Invest in Real Estate
Updated July 24, 2022

How to Invest in Real Estate With $500 – $1,000

Real Estate

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Growing up, my favorite board game was Monopoly.

I liked it because if you had $750, you could buy both of the most expensive properties on the board, Boardwalk and Park Place.

But course, Monopoly’s just a game.

Now, however, just like in Monopoly, you can access private real estate investments with only $500 – $1,000.

You Can Now Invest in Real Estate With $500 – $1,000.

In the old days, you needed a lot of money to invest in real estate.

$500 or $1,000 would not have cut it.

But thanks to advances in technology, real estate investing has become democratized.

Now, if you have $500 or $1,000 in your pocket, you can get started investing in real estate.

Here are our top 3 ways to invest in real estate with $500 – $1,000.

1. Invest with Fundrise ($500 Minimum).

I’m a landlord.  My first investment was the mythical “house hack,” a 4-unit property I purchased using FHA 3.5%-down financing.

Read: How 20-Something Me Bought 4 Units in Los Angeles

And landlording’s great!  I still hold that 4-unit as well as another rental property, and they have been very good to me.

But landlording has a major drawback, namely, the amount of time it takes.

Time is Money.

See, I get a better financial return on my time by working on this blog you’re reading right now than I do by landlording.

I also get a better return on my time by servicing my CPA clients.

So rather than spending dozens of my valuable hours on Redfin or Zillow looking for properties I probably won’t even buy, I’d rather invest in hassle-free real estate deals that are way better than what I could find on my own.

(Come on; do you really think you’re going to find a good deal on Redfin where everyone else is looking?”)

Enter Fundrise.

So how do I invest in great real estate deals without being a landlord?

By investing through Fundrise.

Fundrise is the first private market real estate investing platform.

By combining technology with new federal regulations, Fundrise lets you invest in the once-unattainable world of private investments.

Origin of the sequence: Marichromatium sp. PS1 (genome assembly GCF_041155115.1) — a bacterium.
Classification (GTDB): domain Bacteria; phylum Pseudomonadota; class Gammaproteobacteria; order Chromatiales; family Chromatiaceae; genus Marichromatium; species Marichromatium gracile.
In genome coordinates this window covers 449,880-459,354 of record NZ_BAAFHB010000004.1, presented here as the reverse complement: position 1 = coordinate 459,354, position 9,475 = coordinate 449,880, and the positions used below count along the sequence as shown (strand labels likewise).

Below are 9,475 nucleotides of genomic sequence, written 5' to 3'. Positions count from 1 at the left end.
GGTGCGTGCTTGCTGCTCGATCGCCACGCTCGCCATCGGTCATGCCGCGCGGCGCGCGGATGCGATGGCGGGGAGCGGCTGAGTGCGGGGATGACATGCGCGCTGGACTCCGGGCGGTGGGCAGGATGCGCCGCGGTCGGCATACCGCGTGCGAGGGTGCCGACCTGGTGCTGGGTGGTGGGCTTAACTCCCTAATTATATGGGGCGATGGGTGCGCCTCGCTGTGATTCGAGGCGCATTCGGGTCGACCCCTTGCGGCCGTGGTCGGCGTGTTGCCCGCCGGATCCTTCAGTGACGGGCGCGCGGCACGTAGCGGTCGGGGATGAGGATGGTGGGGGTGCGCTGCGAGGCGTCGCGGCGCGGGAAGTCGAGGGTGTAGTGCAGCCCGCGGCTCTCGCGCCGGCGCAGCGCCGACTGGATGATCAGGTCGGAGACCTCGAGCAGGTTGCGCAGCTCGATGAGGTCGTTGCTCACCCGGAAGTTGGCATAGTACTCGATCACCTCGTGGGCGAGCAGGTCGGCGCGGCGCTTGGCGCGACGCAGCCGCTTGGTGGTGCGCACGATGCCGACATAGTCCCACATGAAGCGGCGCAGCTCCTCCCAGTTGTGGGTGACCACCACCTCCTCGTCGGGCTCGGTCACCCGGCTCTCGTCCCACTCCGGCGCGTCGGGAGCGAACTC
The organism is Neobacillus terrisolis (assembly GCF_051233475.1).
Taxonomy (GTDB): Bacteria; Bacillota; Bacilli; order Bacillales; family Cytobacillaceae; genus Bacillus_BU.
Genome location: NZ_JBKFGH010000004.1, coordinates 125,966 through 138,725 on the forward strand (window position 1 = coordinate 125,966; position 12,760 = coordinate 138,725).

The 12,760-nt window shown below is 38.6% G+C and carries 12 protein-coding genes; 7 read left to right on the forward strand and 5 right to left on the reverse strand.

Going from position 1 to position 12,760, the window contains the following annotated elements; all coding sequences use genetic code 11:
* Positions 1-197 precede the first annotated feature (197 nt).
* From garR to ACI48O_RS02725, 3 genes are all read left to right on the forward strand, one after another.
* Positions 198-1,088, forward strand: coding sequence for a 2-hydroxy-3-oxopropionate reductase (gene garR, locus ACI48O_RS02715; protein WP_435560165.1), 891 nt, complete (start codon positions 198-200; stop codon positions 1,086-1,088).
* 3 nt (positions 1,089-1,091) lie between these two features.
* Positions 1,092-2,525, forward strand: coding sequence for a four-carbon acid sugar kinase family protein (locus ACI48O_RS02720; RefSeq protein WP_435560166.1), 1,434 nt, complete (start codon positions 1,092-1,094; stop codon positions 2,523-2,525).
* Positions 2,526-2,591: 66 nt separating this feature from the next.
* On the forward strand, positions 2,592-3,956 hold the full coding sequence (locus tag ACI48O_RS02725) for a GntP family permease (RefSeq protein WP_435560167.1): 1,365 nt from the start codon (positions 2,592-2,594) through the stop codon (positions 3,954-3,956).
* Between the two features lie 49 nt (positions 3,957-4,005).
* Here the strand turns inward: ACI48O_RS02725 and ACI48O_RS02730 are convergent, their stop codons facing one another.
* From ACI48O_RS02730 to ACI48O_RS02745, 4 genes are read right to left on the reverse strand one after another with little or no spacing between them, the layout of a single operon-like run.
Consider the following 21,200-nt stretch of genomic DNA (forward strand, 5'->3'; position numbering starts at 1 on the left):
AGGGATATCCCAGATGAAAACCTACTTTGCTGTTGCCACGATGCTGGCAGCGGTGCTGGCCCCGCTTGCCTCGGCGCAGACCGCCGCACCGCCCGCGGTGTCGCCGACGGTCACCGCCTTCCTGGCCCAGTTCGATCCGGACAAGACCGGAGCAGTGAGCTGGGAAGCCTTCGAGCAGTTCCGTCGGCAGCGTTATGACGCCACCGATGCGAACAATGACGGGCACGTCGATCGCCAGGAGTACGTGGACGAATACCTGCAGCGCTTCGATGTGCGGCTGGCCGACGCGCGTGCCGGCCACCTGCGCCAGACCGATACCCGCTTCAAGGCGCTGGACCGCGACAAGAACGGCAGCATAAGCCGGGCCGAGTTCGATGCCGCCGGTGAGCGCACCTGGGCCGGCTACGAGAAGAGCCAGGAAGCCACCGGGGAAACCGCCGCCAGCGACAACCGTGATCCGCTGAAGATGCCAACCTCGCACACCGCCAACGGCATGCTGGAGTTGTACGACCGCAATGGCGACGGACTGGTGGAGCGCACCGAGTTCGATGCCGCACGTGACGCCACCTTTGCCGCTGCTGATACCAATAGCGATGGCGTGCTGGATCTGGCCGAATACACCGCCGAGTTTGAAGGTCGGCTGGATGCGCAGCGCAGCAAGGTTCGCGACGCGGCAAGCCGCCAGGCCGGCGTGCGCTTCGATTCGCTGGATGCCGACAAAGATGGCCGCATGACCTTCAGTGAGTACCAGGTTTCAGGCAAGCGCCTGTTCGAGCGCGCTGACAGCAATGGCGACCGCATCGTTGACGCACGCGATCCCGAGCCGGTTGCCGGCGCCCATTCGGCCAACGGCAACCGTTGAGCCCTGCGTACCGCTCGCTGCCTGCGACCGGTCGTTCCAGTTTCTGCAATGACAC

Better Deals Than I Could Find On My Own.

Fundrise lets everyday investors like you and me invest in top deals across the nation — way better deals than I could find on my own.

Don’t get me wrong; I love the properties I own and landlord.

But they weren’t by any means incredible deals.

I simply didn’t have the investment capital (we’re talking 7 and 8 figures) to access top deals like Fundrise does.


An extremely attractive feature of Fundrise is instant diversification.

For example, through Fundrise, I am invested in multifamily in Arizona, Colorado, Florida, Georgia, Michigan, South Carolina, Texas, and Virginia.

And I am also invested in loans funding deals in Los Angeles, Phoenix, and San Diego.

Fundrise Portfolio

Economies of Scale

Also, because Fundrise invests in large assets with many units, you get economies of scale.

  • If you own a single-family home, and you lose your tenant, you’re out of luck.
  • If you own a 4-unit, and you lose a tenant, you’re still making money.
  • But if you own a 100-unit apartment building, and you lose a tenant, there’s a professional management company on-site ready to show the unit immediately to minimize your vacancy losses.

Get Started With Only $500!

This is why I love investing in Fundrise: I get to invest as little as $500 into deals previously reserved for the richest of the rich.

Fundrise also offers a money-back guarantee.

For the first 90 days of your investment, they will buy your investment back at the original investment amount if for any reason you are not satisfied.

2. Invest in REITs with Ally Invest.

There are plenty of great places where you can invest in real estate company stocks, but the one that’s getting us hot and bothered at the moment is Ally Invest.

REITs can invest in sub-niches of real estate such as:

  • Apartment buildings
  • Strip malls
  • Self-storage units
  • Data centers
  • Office buildings
  • Shopping malls
  • Parking lots